USSR has pioneered the use of APFSDS ammunition with the introduction of T-62 medium tank. With their extremely high speed and long direct-fire range these rounds could be effectively used at substantial range in spite of the antiquated fire control of T-62. Opposite to the popular belief, it was not however a prefered anti-tank round until end of 70s, with HEAT being considered more versatile, accurate, and powerful.
The principal difference of Soviet APFSDS rounds from the Western ones is that the former use bore-riding fins and the sabot has only one point of contact with the barrel, while the latter use spool shaped sabots that touch the barrel in two points and therefore can afford to have subcaliber fins. At first glance there are advantages and disadvantages to both approaches. In Soviet model, the sabot can be made much lighter and therefore the loss of gunpowder energy on acceleration of parasitic mass is smaller. On the other hand, large bore-riding fins produce a high ballistic drag causing severe decceleration of the projectile in flight and affecting stability. The developments of the last decades have shown that the Western approach seems to be more sound. Newest 125mm rounds have moved away from bore-riding fins, and there are many foreign variants of 125mm APFSDS rounds utilizing spool-shaped sabots.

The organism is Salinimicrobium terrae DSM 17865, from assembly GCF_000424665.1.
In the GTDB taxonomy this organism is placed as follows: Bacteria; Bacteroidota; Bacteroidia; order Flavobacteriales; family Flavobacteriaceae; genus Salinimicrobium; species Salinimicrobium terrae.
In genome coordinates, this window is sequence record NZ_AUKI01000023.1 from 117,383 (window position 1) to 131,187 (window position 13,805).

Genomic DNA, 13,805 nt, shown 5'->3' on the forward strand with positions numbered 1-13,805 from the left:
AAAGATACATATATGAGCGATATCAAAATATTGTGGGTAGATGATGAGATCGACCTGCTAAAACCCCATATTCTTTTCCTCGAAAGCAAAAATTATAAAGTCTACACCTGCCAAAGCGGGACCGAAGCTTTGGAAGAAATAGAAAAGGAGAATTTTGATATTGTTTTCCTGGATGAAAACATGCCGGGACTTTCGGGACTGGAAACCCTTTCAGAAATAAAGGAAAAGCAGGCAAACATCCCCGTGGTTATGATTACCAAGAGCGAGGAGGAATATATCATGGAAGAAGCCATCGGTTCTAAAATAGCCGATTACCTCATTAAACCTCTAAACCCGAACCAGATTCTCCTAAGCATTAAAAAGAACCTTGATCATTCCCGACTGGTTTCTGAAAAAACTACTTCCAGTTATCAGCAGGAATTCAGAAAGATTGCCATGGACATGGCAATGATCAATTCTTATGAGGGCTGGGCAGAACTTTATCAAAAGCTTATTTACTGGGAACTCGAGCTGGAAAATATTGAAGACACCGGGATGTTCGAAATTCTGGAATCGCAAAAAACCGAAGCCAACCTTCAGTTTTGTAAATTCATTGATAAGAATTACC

Soviet 125mm APFSDS rounds have the following layout (the round assembly depicted is 3BM-16/3BM-18): in the front of the projectile is a ballistic cap (1) which covers the flat nose of a penetrator body (2); there is a ring-shaped three-part discarding sabot (3) with a driving band (4); stability in flight is provided by means of 5 bore-riding fins (6), that are equipped with ballbearings (7) for centering in the barrel. The round is assembled with the incremental charge (5).
In addition to the incremental charge integral to the round, the standard propelling charge (4Zh40 or 4Zh52) is used; APFSDS rounds have an initial velocity between 1700 and 1800 m/s, and velocity loss of 80-150 m/s/km depending on the model.
The separated sabot petals possess significant kinetic energy and are considered a safety hazard out to 1000m and 2° to each side of the gun.
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